Gratitude Why it works: Practicing gratitude has a profound effect both on the people who practice it and those who receive it. Gratitude can refocus your brain to start looking for what’s good in life, overcoming your natural negativity bias and making you feel more content about what’s going well in your life. How to practice it: Start keeping a gratitude journal; each day, write down three things you’re grateful for and soon your brain will find more to appreciate. Compassion Why it works: Compassion is the act of feeling the pain of others—which causes you to feel empathy—and then taking action to help. Practicing compassion takes you out of the space of focusing on your own needs. It slows breathing and releases the “bonding hormone” known as oxytocin and lights up areas of your brain related to pleasure. How to practice it: Perform acts of kindness for others and consciously notice—and try to help alleviate—their suffering. You both will benefit. Savoring Why it works: Noticing what is good and pleasurable around you allows you to be in the moment. Basking in the positive emotions you’re feeling, like awe, hope and love, increases your appreciation for the moment. How to practice it: When you’re experiencing something good, take a mental picture or “emotional snapshot.” This encourages you to explore more deeply what is happening so you can remember it later, which also heightens the appreciation you’re having at that moment. Optimism Why it works: Looking at the bright side has an upside: Optimists statistically not only live longer, but they live better, with a much lower risk of dying from diseases like cancer, heart disease and stroke. Being optimistic lowers your stress response, which leads to better health (and happiness) overall. How to practice it: Start each day by writing down what you’re most looking forward to that day; just as with gratitude, you’ll soon automatically start looking for things to be excited about. Mindfulness Why it works: Much of our anxiety comes from worrying about the future; often depression is linked to regrets about the past. Mindfulness reminds us to stay in the moment and focus on what is happening to us right now; the more we practice it, the more we learn to live in the moment. How to practice it: There are many ways to practice mindfulness, but it all comes back to being in the moment. Whether this means noticing your breath, walking with mindful intention or eating with awareness, it’s all about slowing down and embracing the present. Giving Back Why it works: Multiple studies show that giving back makes us happier. Whether that means giving money to a stranger in need, volunteering with a favorite charity or doing something for a friend or family member, it gives us what’s known as a “helper’s high”—and makes us want to do more good. How to practice it: There are countless opportunities to practice giving back every day. Give blood. Volunteer your time. Donate items you no longer use. Do something kind for an elderly neighbor. Look around, and you might be surprised to see how many ways there are to give back—and how much you have to give.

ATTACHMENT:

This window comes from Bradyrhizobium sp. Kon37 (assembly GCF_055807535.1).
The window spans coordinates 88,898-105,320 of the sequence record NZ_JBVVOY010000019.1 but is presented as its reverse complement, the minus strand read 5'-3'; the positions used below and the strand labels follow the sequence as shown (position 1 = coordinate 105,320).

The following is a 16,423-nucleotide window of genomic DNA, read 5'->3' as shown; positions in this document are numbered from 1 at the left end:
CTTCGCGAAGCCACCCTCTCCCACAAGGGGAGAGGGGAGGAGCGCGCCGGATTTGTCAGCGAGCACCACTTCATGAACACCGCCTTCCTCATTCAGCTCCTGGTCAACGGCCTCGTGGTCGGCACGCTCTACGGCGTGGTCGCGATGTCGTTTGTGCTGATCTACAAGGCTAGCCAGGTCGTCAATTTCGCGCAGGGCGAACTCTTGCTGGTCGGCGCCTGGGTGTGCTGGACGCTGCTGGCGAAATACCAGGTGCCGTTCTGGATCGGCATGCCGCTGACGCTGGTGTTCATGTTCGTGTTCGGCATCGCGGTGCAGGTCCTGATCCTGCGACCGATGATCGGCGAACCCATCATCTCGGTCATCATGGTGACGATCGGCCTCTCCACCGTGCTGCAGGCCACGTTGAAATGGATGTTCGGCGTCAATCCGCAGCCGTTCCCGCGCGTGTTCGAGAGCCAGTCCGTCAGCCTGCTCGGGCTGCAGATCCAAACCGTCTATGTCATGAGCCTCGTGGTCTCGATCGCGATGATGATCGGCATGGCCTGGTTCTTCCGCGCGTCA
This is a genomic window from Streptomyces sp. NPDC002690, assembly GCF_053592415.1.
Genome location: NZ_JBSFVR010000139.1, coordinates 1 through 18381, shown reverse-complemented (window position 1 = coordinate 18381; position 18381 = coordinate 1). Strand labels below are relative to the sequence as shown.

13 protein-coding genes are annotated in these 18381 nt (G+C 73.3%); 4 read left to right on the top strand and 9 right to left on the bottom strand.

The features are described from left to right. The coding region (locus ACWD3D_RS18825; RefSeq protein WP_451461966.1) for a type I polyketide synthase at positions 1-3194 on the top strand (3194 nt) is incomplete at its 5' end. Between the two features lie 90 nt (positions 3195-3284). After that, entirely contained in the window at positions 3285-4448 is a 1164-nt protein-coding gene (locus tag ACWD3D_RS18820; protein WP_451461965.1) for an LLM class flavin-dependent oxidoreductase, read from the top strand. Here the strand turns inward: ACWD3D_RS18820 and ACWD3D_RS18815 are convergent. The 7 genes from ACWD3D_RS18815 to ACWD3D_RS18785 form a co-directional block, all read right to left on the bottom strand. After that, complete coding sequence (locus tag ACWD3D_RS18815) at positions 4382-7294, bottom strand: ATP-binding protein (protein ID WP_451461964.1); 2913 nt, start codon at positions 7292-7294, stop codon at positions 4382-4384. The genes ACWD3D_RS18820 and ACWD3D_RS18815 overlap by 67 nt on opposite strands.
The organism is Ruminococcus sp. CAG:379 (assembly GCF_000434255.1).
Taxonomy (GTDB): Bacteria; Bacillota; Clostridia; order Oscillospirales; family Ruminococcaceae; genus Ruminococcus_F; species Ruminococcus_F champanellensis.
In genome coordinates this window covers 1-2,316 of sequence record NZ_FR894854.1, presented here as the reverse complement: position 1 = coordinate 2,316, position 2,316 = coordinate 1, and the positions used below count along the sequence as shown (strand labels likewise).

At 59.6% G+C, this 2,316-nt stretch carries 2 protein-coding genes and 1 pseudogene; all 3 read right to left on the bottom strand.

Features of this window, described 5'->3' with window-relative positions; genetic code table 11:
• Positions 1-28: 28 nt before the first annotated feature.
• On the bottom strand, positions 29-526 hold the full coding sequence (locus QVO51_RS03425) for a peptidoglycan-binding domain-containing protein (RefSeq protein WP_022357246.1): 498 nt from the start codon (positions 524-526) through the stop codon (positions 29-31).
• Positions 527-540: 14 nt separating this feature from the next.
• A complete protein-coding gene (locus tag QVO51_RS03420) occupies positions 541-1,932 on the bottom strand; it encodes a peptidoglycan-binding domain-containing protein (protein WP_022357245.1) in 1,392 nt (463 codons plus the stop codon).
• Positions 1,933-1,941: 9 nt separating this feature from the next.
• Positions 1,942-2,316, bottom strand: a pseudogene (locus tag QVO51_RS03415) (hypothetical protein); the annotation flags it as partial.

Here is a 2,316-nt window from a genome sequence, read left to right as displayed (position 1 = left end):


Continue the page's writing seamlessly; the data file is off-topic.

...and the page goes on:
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What Happiness Does for Your Health

According to the 2012 U.S. Census, people who consider themselves healthy are about 20 percent happier than the average Joe, while those who are unhealthy are about 8.25 percent less happy. So what can happiness do for your health? Here’s a look at five great health benefits of happiness: It boosts your immune system. Repeated studies on the immune system show that people with a high level of positive emotion who were exposed to viruses were better able to ward off illness. It strengthens your heart. Chronic anger and anxiety take a toll on your cardiovascular system; studies show that people with a high level of hope and optimism have a lower risk for coronary heart disease. It may help reduce pain. Many studies dealing with arthritis have shown happier people have less pain and stiffness; it also has been shown to reduce pain related to other conditions. It helps you sleep better. Sleep’s role in our overall health is becoming more widely recognized. We know now that when you sleep better, it improves your cognitive function, your ability to regulate your weight and boosts your immune system. (Not to mention making you way less grumpy!) Studies show a link between happiness and better sleep, contributing to that much-desired “upward spiral” of happiness. It lengthens your lifespan. There’s a strong link between positive well-being and longevity. Even with chronic conditions like heart disease, happier people tend to outlive their grumpy counterparts. Healthy Happiness Habits If you want to boost your happiness so you can increase your health, try some of these scientifically proven methods: Get outside. Being in nature is a natural mood-booster. Practice gratitude. Gratitude refocuses your attention and makes you appreciate the good things in your life. Develop a mindfulness or meditation practice. Slowing down and looking inward has medically proven benefits, and also helps you sleep better. Exercise. It’s good for your physical well-being but also plays a key role in boosting your mood. Eat a healthy diet. Healthy foods lead to a happy brain—and you’ll improve your health, too! This article originally appeared in the October 2018 edition of Live Happy magazine.